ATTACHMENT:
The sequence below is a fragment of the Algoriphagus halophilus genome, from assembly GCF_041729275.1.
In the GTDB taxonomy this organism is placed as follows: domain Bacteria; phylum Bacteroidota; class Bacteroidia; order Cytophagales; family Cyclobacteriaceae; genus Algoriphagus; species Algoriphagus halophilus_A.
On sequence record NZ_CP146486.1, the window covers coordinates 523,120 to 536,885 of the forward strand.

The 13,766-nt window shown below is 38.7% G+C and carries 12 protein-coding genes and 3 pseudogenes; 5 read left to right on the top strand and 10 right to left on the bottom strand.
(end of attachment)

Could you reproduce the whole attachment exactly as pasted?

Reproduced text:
The sequence below is a fragment of the Algoriphagus halophilus genome, from assembly GCF_041729275.1.
In the GTDB taxonomy this organism is placed as follows: domain Bacteria; phylum Bacteroidota; class Bacteroidia; order Cytophagales; family Cyclobacteriaceae; genus Algoriphagus; species Algoriphagus halophilus_A.
On sequence record NZ_CP146486.1, the window covers coordinates 523,120 to 536,885 of the forward strand.

The 13,766-nt window shown below is 38.7% G+C and carries 12 protein-coding genes and 3 pseudogenes; 5 read left to right on the top strand and 10 right to left on the bottom strand.